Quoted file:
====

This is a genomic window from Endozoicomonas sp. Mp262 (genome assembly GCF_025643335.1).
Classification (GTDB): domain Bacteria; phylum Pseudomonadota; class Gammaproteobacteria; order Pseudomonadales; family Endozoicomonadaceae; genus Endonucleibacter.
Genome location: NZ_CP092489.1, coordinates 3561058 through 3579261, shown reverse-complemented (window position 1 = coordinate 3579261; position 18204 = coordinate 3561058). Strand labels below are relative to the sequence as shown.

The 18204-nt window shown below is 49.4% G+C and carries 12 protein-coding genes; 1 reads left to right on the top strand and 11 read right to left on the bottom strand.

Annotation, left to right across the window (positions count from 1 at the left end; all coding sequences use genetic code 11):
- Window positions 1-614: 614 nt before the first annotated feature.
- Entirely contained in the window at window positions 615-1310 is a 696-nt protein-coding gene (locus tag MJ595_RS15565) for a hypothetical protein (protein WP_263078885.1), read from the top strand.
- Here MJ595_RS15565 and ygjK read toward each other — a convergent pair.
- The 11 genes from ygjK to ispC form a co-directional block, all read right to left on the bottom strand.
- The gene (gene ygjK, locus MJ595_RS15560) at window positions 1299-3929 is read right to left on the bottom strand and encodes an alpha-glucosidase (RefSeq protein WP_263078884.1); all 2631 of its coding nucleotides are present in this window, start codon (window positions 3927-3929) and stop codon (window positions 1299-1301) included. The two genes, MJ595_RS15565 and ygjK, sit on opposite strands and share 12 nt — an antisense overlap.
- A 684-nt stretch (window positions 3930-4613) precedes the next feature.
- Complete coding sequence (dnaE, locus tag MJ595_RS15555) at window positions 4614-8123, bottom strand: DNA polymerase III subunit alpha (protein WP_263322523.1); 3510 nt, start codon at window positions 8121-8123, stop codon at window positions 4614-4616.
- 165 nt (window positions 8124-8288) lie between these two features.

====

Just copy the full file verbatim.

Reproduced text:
This is a genomic window from Endozoicomonas sp. Mp262 (genome assembly GCF_025643335.1).
Classification (GTDB): domain Bacteria; phylum Pseudomonadota; class Gammaproteobacteria; order Pseudomonadales; family Endozoicomonadaceae; genus Endonucleibacter.
Genome location: NZ_CP092489.1, coordinates 3561058 through 3579261, shown reverse-complemented (window position 1 = coordinate 3579261; position 18204 = coordinate 3561058). Strand labels below are relative to the sequence as shown.

The 18204-nt window shown below is 49.4% G+C and carries 12 protein-coding genes; 1 reads left to right on the top strand and 11 read right to left on the bottom strand.

Annotation, left to right across the window (positions count from 1 at the left end; all coding sequences use genetic code 11):
- Window positions 1-614: 614 nt before the first annotated feature.
- Entirely contained in the window at window positions 615-1310 is a 696-nt protein-coding gene (locus tag MJ595_RS15565) for a hypothetical protein (protein WP_263078885.1), read from the top strand.
- Here MJ595_RS15565 and ygjK read toward each other — a convergent pair.
- The 11 genes from ygjK to ispC form a co-directional block, all read right to left on the bottom strand.
- The gene (gene ygjK, locus MJ595_RS15560) at window positions 1299-3929 is read right to left on the bottom strand and encodes an alpha-glucosidase (RefSeq protein WP_263078884.1); all 2631 of its coding nucleotides are present in this window, start codon (window positions 3927-3929) and stop codon (window positions 1299-1301) included. The two genes, MJ595_RS15565 and ygjK, sit on opposite strands and share 12 nt — an antisense overlap.
- A 684-nt stretch (window positions 3930-4613) precedes the next feature.
- Complete coding sequence (dnaE, locus tag MJ595_RS15555) at window positions 4614-8123, bottom strand: DNA polymerase III subunit alpha (protein WP_263322523.1); 3510 nt, start codon at window positions 8121-8123, stop codon at window positions 4614-4616.
- 165 nt (window positions 8124-8288) lie between these two features.